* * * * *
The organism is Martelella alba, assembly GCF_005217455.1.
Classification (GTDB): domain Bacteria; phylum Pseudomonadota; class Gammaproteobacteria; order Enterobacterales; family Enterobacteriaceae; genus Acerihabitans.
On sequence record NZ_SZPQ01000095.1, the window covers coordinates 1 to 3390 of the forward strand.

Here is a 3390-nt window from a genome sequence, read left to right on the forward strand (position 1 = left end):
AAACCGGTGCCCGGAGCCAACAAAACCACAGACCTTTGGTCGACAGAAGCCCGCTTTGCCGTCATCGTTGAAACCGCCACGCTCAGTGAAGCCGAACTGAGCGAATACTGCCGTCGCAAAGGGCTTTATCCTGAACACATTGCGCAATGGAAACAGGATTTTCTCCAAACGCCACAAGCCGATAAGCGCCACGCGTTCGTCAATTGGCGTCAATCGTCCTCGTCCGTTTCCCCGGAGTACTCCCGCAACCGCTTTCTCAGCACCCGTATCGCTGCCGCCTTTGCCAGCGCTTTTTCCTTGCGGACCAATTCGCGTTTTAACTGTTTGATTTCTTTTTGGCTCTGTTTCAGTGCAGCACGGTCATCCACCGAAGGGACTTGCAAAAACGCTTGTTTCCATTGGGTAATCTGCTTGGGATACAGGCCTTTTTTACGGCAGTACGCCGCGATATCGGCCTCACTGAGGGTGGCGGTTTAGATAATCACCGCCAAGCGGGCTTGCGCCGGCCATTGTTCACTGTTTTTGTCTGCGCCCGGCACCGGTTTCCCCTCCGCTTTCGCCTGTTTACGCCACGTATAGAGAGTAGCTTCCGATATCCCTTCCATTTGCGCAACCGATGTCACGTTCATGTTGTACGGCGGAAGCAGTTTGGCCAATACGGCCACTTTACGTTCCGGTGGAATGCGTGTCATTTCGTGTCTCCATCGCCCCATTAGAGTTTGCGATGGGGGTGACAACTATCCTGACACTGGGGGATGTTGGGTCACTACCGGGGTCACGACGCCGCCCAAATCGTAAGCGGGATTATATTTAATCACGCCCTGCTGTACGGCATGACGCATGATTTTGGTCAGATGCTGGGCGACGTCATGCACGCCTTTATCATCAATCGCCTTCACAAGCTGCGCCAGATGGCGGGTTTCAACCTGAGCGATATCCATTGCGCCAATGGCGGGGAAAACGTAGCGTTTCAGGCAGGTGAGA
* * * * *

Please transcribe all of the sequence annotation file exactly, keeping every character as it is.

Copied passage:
The organism is Martelella alba, assembly GCF_005217455.1.
Classification (GTDB): domain Bacteria; phylum Pseudomonadota; class Gammaproteobacteria; order Enterobacterales; family Enterobacteriaceae; genus Acerihabitans.
On sequence record NZ_SZPQ01000095.1, the window covers coordinates 1 to 3390 of the forward strand.

Here is a 3390-nt window from a genome sequence, read left to right on the forward strand (position 1 = left end):
AAACCGGTGCCCGGAGCCAACAAAACCACAGACCTTTGGTCGACAGAAGCCCGCTTTGCCGTCATCGTTGAAACCGCCACGCTCAGTGAAGCCGAACTGAGCGAATACTGCCGTCGCAAAGGGCTTTATCCTGAACACATTGCGCAATGGAAACAGGATTTTCTCCAAACGCCACAAGCCGATAAGCGCCACGCGTTCGTCAATTGGCGTCAATCGTCCTCGTCCGTTTCCCCGGAGTACTCCCGCAACCGCTTTCTCAGCACCCGTATCGCTGCCGCCTTTGCCAGCGCTTTTTCCTTGCGGACCAATTCGCGTTTTAACTGTTTGATTTCTTTTTGGCTCTGTTTCAGTGCAGCACGGTCATCCACCGAAGGGACTTGCAAAAACGCTTGTTTCCATTGGGTAATCTGCTTGGGATACAGGCCTTTTTTACGGCAGTACGCCGCGATATCGGCCTCACTGAGGGTGGCGGTTTAGATAATCACCGCCAAGCGGGCTTGCGCCGGCCATTGTTCACTGTTTTTGTCTGCGCCCGGCACCGGTTTCCCCTCCGCTTTCGCCTGTTTACGCCACGTATAGAGAGTAGCTTCCGATATCCCTTCCATTTGCGCAACCGATGTCACGTTCATGTTGTACGGCGGAAGCAGTTTGGCCAATACGGCCACTTTACGTTCCGGTGGAATGCGTGTCATTTCGTGTCTCCATCGCCCCATTAGAGTTTGCGATGGGGGTGACAACTATCCTGACACTGGGGGATGTTGGGTCACTACCGGGGTCACGACGCCGCCCAAATCGTAAGCGGGATTATATTTAATCACGCCCTGCTGTACGGCATGACGCATGATTTTGGTCAGATGCTGGGCGACGTCATGCACGCCTTTATCATCAATCGCCTTCACAAGCTGCGCCAGATGGCGGGTTTCAACCTGAGCGATATCCATTGCGCCAATGGCGGGGAAAACGTAGCGTTTCAGGCAGGTGAGA